Is Ware's return possible after compound fracture?

Credit: Getty Images

INDIANAPOLIS, IN - MARCH 31: (Clockwise from top C) Peyton Siva #3 and Russ Smith #2 of the Louisville Cardinals hold the hand of teammate Kevin Ware #5 after Ware suffered a compound fracture of his leg iin the first half against the Duke Blue Devils uring the Midwest Regional Final round of the 2013 NCAA Men's Basketball Tournament at Lucas Oil Stadium on March 31, 2013 in Indianapolis, Indiana. (Photo by Streeter Lecka/Getty Images)

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by Michael Berk, KGW Sports Director

kgw.com

Posted on April 2, 2013 at 8:32 AM

Updated Tuesday, Apr 2 at 8:32 AM

PORTLAND -- Dr. Hans Moller has seen it all. As an orthopedic surgeon for the Providence St. Vincent Medical Center, he's even repaired a few compound fractures, much like the one we all saw Louisville's Kevin Ware sustain on Sunday night.

But it doesn't mean he had an easier time watching that horrifying scene play out than the rest of us did.

"It was quite dramatic," Dr. Moller said from an exam room in his Portland office. "I think what upset people was there was 3, or 4, or 5 inches of tibia exposed. It can be very difficult to see that visually."

Photos: Shock of Louisville player's compound fracture

That's why anyone in America who did see that, is begging to never have to see it again. Ware underwent successful surgery within hours of crumbling to the elevated court in Indianapolis, Ind.

"That's to fight off infection," said Moller, adding, "...that's an open wound, and needs to be treated as an emergency."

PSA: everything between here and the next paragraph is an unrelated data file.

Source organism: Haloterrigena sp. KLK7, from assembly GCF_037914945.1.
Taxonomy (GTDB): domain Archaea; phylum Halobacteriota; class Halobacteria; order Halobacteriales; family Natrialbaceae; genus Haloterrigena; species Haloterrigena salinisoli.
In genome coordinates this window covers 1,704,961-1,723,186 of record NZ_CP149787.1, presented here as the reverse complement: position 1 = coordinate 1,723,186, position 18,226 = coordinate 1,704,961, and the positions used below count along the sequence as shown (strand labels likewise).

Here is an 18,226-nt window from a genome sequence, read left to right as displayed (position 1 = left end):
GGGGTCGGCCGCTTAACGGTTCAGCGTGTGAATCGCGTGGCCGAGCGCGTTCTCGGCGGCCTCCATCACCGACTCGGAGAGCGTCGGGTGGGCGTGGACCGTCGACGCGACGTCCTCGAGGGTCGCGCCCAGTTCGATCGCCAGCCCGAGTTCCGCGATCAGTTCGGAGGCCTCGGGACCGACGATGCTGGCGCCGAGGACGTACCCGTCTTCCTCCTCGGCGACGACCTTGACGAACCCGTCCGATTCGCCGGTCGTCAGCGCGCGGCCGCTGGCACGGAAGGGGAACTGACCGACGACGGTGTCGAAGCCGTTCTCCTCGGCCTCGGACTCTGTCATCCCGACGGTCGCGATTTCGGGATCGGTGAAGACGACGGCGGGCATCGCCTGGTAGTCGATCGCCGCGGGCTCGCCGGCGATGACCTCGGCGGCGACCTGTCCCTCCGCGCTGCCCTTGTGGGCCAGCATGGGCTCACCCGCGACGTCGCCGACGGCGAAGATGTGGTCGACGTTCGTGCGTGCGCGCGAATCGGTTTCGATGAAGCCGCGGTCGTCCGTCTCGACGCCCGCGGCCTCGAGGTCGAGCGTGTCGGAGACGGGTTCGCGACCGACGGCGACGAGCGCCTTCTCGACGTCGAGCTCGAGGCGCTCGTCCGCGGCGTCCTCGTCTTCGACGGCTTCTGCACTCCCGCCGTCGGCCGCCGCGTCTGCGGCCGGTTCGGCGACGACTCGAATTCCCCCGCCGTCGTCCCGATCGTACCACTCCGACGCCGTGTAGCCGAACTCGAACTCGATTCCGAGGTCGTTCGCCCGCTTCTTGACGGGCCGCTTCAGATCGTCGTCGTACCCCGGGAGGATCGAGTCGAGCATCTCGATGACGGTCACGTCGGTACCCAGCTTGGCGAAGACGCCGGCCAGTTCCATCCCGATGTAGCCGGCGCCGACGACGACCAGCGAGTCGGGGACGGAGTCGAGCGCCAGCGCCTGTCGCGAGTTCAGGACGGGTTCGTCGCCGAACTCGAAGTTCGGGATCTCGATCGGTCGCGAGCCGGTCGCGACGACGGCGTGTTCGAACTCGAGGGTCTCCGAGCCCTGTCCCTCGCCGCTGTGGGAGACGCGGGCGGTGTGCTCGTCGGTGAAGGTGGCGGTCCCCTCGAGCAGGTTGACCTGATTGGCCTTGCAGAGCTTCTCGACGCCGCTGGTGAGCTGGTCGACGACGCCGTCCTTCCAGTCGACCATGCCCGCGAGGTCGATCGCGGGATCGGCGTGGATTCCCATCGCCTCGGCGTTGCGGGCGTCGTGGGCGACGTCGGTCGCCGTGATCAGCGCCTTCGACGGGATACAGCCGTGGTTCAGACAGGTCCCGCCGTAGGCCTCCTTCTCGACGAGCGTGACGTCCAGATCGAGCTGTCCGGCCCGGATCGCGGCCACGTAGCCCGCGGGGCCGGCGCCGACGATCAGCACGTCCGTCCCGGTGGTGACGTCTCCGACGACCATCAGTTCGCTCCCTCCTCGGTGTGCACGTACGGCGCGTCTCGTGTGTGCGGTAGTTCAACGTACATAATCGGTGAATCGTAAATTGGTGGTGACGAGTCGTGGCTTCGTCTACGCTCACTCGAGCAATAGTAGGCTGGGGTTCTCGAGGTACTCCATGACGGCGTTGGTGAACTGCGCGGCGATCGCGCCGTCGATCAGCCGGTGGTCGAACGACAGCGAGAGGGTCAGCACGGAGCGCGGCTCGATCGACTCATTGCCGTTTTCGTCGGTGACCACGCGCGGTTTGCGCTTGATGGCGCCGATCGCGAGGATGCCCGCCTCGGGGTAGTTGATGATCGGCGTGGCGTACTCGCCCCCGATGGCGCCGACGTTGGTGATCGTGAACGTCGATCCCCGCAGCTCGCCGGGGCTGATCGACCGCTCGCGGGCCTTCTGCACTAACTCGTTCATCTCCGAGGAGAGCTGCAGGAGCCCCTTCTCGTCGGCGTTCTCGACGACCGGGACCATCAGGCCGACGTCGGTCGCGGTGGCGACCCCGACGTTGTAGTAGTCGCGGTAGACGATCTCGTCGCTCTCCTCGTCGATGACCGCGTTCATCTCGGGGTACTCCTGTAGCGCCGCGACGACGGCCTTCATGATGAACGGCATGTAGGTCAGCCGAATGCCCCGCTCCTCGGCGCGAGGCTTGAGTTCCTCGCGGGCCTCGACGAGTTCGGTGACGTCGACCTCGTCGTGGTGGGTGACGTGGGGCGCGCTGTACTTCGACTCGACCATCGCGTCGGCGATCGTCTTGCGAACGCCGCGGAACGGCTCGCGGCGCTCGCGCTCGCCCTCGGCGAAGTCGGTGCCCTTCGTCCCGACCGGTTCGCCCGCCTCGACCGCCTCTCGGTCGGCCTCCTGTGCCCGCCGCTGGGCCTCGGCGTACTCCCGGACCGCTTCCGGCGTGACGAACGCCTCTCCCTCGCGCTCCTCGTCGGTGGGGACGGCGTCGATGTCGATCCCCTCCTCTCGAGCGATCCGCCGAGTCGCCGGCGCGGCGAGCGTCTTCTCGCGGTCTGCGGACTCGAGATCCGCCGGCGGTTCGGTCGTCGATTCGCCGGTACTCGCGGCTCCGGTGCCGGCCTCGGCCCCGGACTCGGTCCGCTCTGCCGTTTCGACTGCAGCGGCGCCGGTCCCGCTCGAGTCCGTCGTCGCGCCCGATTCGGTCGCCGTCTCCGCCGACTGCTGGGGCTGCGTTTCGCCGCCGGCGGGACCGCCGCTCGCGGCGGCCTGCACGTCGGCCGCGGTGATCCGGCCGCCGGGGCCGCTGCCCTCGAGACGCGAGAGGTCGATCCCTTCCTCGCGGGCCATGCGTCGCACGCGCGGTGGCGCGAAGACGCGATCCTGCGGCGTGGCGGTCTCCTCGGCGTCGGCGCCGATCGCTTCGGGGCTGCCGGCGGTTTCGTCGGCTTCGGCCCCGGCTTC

Incredibly, pictures of Ware on his feet with the help of crutches, began surfacing on the internet within 12-18 hours of the surgery.

"Get that circulation going. Prevent blood clots in the lower leg. And show him mentally we're going to mobilize and begin rehab from day one. That's very important for a patient mentally," Moller explained of the need to get Ware out of bed and on his feet the very next day.

Moller also liked that Ware has everything a bone rehab expert wants to see in a patient.

"Young, healthy, fit, good nutrition, well coached, with top-level care available to him," Moller explained.

It's why Moller can feel strongly that a return to the Cardinals, should be in the cards for Kevin Ware.

"Supposition, but I would expect he will recover, he'll play," Moller said. "It's not career threatening, he'll come back - absolutely!"

A pretty good prognosis from a surgeon whose seen it all.  And like all of us, is hoping to never again see what so many people witnessed on Easter Sunday.

"It was a little overwhelming. Yes."

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